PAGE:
Wednesday, December 13, 2017

DWR 1: Oldest Double Wedding Ring

Velma, working with the continuing Oregon quilt project, sent this photo of a Double Wedding Ring top they recently documented. Looks like 1890-1900 [that should be 1890-1920]. It's the oldest Double Wedding Ring she'd seen. Is it the oldest anywhere?

I'd written a post on this topic about 7 years ago, so I wondered if I had updated information. I spent a little time looking through my picture files.

The old post:

A while ago Alice sent me these pieces with a similar question about age.

I do have photos of several Wedding Rings in this dark color scheme
typical of the 1890-1920 years.

The arcs are made up of shirtings for lights (either woven or printed)
and claret red, mourning grays and blacks, indigos and cadet blues.

This one sold last month at a Dirk Soulis auction in Kansas City.

I believe those are polka dots between the arcs.

All Solids.
 Lola Demetia Sweeten, Liberty County, Texas,
found in the Texas Project. From the Quilt Index. The tan
is thought to have once been green.

This whole quilt looks faded as if it were bleached. I wonder if the tan
setting pieces were once bright red.

Like this one with chrome orange in the four patch
and a pink edge (faded or choice?)

By Allie & Adar Rolling
From the Alabama Decorative Arts Survey

The dark/shirting arcs definitely seem to be a style dating
to about 1900-1920. Red as the setting fabric, also a style characteristic.

From the Robert Bishop collection at the American Museum of Folk Art.
Bishop thought this one might be from Georgia, made by
an African-American woman.

Another case of red fading to tan.

There is so little information attached to these examples, mostly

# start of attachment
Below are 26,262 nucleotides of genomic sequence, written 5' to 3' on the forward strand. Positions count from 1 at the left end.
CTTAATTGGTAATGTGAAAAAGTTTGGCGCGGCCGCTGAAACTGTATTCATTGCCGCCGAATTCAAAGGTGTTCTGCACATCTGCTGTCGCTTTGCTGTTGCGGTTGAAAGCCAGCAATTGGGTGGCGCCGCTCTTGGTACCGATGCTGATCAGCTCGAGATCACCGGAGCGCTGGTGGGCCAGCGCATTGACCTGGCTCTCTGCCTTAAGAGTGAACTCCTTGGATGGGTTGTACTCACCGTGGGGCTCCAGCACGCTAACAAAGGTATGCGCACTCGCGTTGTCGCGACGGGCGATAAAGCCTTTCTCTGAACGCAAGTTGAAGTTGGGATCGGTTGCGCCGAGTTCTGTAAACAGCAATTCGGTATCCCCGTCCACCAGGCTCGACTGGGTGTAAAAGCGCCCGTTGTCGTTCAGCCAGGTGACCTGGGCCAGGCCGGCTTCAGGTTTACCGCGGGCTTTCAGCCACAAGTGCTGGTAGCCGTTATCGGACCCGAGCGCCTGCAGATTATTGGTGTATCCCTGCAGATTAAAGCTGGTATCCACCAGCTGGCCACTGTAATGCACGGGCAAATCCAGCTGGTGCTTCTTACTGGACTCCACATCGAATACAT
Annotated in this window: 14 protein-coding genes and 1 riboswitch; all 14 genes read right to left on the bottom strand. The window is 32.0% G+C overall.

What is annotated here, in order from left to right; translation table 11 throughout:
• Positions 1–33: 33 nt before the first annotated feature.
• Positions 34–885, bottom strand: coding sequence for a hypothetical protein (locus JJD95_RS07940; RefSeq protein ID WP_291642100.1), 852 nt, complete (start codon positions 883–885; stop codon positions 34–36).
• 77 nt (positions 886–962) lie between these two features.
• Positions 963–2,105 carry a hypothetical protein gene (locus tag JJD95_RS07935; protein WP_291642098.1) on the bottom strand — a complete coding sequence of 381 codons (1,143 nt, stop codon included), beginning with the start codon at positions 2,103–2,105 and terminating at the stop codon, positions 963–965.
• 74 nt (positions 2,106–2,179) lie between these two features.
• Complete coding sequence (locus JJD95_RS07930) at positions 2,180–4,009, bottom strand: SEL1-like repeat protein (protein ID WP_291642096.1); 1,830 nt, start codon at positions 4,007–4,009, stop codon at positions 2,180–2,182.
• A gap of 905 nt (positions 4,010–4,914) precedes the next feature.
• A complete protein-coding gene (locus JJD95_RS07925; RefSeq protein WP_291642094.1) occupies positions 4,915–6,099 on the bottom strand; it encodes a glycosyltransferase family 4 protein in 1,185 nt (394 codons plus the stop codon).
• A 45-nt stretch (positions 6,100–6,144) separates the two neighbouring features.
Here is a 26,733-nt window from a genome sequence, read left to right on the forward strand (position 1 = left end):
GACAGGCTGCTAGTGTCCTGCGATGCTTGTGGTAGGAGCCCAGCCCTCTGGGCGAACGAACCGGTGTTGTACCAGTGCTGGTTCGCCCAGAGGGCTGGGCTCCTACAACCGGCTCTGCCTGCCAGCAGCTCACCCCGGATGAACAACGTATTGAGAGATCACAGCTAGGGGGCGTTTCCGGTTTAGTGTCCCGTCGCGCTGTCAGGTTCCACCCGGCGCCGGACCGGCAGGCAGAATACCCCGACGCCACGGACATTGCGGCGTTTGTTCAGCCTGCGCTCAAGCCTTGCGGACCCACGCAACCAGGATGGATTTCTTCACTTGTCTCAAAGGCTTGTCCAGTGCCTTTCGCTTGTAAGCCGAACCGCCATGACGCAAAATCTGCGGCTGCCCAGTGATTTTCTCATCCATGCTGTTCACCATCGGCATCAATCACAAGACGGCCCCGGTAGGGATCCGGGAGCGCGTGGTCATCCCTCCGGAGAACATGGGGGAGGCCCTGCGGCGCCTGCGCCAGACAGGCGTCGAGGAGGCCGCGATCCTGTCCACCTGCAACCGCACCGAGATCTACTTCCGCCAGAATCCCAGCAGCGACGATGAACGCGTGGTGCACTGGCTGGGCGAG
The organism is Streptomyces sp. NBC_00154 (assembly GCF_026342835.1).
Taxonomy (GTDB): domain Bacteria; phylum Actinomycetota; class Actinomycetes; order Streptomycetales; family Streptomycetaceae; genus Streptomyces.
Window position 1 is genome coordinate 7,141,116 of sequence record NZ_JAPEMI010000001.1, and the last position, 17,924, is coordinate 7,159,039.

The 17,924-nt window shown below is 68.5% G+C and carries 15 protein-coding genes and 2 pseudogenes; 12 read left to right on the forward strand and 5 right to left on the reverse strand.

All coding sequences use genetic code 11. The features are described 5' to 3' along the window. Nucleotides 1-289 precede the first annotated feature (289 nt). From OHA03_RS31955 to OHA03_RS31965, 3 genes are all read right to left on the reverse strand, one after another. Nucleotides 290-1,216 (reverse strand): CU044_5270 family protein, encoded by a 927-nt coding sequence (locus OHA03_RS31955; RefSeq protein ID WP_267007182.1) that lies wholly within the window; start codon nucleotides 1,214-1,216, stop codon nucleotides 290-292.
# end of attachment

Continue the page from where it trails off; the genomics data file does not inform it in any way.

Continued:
from online auctions, that we have to make guesses on the date
based on the fabric. Was the fashion
regional? Southern?

From the Cargo Collection at IQSCM #2000_004_0001.
Helen & Robert Cargo collected in Alabama and
specialized in African-American quilts.

Dare we say - the patterns seen to have originated as a regional design: Southern
but Southern/African American?

Back to the original question as to the earliest DWR:
 I do have several pictures of DWR with dates inscribed.

Leigh Fellner at Hart Cottage Quilts posted this one
with a label at the top that says DAP 1915, This is the second oldest DWR
 with a date on it that I've found.
It's done in the blue, claret and gray colorscheme.

Most of the other dated examples are over a dozen years later. Have four pictures
with the date 1928 like this one. You can see the fashion developing for pastels and brighter
solids in addition to a few old-fashioned navy blues, blacks and checks.

The oldest dated example: This magnificent quilt from the Georgia project and their book,
dated in the border 1910. The family name was "Diamond Ring." A whole paragraph is embroidered in the border.

 "J.J.J. and V.D.J. Age 9 months old when this quilt was finished. He was born August 21, 1909. This quilt was made and given a present to J.J. by L.S.J. May 24, 1910."

V.D.J., Vernard Debue Jordan, told the interviewers that the quiltmaker L.S. J. was his mother Laura Savannah Stroud Jordan (1876-1952).  J.J.J. was his father, John Jackson Jordan who was born in slavery in 1862.

Thank you, Laura, for signing and dating the quilt.

Well, I've run out of room so more on early Wedding Rings tomorrow and the next day---until I run out of things to say.


Nifty Quilts said...

Thank you! I love them all. So inspiring.

Unknown said...

Love these. The smaller pieces make them much more exciting than the double wedding ring quilts that I am used to seeing.

Rosa said...

Anyone is so beautiful!

Judith said...

What treasures. They make me want to sign and date my quilts for future reference. You are so lucky in America to have such a rich quilting tradition. Here in Australia, old quilts are few and far between.

Oscar Fernandez said...

WOW! It's very pretty. I love your creative work. Thanks

Janet V. Hallman said...

It's an amazing post and i'm inspired to see this . Keep up sharing .